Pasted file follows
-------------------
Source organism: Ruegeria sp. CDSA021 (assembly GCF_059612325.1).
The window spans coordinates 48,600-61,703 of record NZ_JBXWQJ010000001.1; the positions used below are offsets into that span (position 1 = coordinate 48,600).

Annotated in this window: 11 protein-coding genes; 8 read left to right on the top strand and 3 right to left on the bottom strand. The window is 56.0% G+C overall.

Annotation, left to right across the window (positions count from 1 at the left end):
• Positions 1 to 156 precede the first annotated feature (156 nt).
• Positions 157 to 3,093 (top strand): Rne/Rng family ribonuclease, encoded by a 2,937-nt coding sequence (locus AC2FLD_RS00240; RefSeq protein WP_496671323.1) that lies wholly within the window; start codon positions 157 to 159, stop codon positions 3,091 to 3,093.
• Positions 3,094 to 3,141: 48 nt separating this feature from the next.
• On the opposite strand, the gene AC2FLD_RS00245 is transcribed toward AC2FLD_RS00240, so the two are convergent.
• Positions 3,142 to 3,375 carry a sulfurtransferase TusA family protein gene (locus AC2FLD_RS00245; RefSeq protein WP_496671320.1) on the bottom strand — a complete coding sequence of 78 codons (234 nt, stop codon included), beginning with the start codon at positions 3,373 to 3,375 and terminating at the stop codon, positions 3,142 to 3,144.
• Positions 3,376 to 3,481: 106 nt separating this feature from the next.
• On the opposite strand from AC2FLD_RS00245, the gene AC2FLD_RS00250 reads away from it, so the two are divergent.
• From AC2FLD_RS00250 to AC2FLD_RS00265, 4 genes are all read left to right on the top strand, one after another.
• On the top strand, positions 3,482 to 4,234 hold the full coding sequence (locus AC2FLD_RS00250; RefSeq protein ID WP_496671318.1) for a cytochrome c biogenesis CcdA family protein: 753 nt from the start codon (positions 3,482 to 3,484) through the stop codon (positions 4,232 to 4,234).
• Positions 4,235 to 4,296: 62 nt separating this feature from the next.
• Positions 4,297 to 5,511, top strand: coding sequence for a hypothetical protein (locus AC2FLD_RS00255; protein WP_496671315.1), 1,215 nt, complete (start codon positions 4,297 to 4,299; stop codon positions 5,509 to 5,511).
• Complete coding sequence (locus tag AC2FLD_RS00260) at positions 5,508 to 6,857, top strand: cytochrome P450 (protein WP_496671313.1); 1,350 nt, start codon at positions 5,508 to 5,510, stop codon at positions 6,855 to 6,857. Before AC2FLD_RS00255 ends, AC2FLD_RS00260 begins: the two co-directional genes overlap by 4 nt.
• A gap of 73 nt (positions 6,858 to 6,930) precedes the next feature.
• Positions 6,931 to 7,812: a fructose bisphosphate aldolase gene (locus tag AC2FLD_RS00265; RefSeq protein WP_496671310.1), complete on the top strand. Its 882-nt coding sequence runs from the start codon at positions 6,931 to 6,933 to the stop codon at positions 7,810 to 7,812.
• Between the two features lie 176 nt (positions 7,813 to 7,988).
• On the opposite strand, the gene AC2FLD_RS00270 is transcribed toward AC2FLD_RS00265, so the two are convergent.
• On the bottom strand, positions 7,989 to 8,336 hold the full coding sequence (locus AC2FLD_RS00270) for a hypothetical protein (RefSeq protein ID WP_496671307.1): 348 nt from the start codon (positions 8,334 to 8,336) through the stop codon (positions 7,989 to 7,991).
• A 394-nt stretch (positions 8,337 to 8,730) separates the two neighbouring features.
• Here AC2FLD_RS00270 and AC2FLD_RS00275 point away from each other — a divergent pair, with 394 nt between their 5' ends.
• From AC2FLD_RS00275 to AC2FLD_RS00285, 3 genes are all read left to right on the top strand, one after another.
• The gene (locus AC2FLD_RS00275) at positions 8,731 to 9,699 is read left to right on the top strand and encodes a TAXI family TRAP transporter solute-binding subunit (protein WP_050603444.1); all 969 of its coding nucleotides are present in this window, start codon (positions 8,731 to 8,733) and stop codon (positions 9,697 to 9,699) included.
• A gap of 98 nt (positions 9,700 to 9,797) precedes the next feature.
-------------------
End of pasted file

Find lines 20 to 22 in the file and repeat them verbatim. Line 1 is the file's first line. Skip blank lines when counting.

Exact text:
• On the opposite strand, the gene AC2FLD_RS00270 is transcribed toward AC2FLD_RS00265, so the two are convergent.
• On the bottom strand, positions 7,989 to 8,336 hold the full coding sequence (locus AC2FLD_RS00270) for a hypothetical protein (RefSeq protein ID WP_496671307.1): 348 nt from the start codon (positions 8,334 to 8,336) through the stop codon (positions 7,989 to 7,991).
• A 394-nt stretch (positions 8,337 to 8,730) separates the two neighbouring features.